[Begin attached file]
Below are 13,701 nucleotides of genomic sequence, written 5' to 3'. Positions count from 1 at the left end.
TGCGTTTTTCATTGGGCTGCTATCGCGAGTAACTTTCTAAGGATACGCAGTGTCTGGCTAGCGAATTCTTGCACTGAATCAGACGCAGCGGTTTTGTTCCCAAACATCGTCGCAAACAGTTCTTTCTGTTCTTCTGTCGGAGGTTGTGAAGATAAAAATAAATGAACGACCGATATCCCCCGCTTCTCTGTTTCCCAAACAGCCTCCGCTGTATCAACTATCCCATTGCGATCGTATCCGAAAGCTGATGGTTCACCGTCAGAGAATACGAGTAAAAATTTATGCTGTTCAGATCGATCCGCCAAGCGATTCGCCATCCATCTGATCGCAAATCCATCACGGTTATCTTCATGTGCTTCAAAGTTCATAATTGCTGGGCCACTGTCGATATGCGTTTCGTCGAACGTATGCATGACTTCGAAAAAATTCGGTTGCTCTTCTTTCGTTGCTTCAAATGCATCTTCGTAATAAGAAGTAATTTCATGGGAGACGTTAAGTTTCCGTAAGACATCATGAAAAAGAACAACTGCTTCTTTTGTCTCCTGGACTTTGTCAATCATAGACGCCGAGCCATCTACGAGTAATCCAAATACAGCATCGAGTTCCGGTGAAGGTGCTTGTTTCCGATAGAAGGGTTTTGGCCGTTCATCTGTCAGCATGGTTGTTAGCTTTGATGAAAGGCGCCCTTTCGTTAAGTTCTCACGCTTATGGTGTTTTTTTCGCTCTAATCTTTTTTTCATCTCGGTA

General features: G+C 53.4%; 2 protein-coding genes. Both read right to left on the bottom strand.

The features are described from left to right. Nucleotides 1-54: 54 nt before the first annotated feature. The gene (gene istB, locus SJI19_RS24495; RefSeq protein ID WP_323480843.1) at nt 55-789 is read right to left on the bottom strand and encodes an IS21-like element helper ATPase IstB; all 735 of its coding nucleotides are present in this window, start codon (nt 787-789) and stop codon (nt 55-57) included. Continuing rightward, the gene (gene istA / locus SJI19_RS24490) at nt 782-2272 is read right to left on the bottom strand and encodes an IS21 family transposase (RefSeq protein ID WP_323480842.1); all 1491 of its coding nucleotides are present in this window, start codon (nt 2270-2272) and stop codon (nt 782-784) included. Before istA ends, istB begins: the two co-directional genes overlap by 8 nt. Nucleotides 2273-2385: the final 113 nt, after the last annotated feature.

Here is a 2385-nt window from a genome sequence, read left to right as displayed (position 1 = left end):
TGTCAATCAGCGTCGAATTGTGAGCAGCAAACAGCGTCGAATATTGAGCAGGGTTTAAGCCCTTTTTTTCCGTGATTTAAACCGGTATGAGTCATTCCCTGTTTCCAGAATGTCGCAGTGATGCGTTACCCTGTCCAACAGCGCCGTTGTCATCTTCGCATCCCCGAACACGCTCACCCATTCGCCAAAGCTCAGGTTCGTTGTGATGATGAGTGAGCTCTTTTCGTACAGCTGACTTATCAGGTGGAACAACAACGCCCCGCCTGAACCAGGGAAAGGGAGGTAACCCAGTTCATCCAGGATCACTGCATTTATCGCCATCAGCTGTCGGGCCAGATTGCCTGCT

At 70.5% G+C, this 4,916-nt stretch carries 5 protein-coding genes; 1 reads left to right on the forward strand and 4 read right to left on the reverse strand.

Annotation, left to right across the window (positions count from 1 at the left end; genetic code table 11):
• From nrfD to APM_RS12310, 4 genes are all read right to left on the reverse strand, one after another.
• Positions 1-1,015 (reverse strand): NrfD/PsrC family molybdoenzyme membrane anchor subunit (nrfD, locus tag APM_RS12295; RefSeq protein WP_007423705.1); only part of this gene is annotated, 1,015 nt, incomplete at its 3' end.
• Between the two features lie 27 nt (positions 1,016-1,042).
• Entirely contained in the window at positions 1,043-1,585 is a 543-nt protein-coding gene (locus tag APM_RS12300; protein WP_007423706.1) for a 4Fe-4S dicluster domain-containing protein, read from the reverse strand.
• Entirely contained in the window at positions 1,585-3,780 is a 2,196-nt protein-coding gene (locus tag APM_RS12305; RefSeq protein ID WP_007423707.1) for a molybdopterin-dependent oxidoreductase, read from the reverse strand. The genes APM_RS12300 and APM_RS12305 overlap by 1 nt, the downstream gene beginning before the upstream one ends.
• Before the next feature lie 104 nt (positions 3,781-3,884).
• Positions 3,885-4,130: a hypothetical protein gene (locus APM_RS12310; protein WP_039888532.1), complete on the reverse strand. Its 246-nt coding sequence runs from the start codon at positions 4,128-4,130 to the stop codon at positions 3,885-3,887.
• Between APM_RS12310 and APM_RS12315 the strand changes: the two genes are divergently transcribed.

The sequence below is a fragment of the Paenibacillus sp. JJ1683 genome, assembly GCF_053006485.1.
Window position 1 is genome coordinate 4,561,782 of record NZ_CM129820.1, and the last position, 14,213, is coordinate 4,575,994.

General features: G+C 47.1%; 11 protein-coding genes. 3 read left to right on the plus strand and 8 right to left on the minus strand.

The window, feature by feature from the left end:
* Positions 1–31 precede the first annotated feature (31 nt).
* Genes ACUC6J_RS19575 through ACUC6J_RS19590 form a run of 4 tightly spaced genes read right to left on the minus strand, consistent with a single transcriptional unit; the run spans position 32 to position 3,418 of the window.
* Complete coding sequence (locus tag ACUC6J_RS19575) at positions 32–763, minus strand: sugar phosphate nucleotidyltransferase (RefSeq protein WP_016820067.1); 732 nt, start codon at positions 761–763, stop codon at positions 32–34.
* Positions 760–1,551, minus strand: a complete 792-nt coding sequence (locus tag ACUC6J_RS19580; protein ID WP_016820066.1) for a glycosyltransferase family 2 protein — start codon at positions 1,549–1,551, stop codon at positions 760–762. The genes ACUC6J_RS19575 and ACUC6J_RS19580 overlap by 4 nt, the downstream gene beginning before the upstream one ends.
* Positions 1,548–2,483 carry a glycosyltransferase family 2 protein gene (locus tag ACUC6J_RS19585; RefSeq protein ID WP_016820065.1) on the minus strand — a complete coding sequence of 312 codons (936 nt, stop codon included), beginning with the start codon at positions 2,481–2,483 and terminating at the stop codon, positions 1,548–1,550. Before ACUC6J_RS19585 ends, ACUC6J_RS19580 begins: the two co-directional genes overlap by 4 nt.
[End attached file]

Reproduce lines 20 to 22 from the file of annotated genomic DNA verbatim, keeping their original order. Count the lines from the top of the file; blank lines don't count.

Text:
The window, feature by feature from the left end:
* Positions 1–31 precede the first annotated feature (31 nt).
* Genes ACUC6J_RS19575 through ACUC6J_RS19590 form a run of 4 tightly spaced genes read right to left on the minus strand, consistent with a single transcriptional unit; the run spans position 32 to position 3,418 of the window.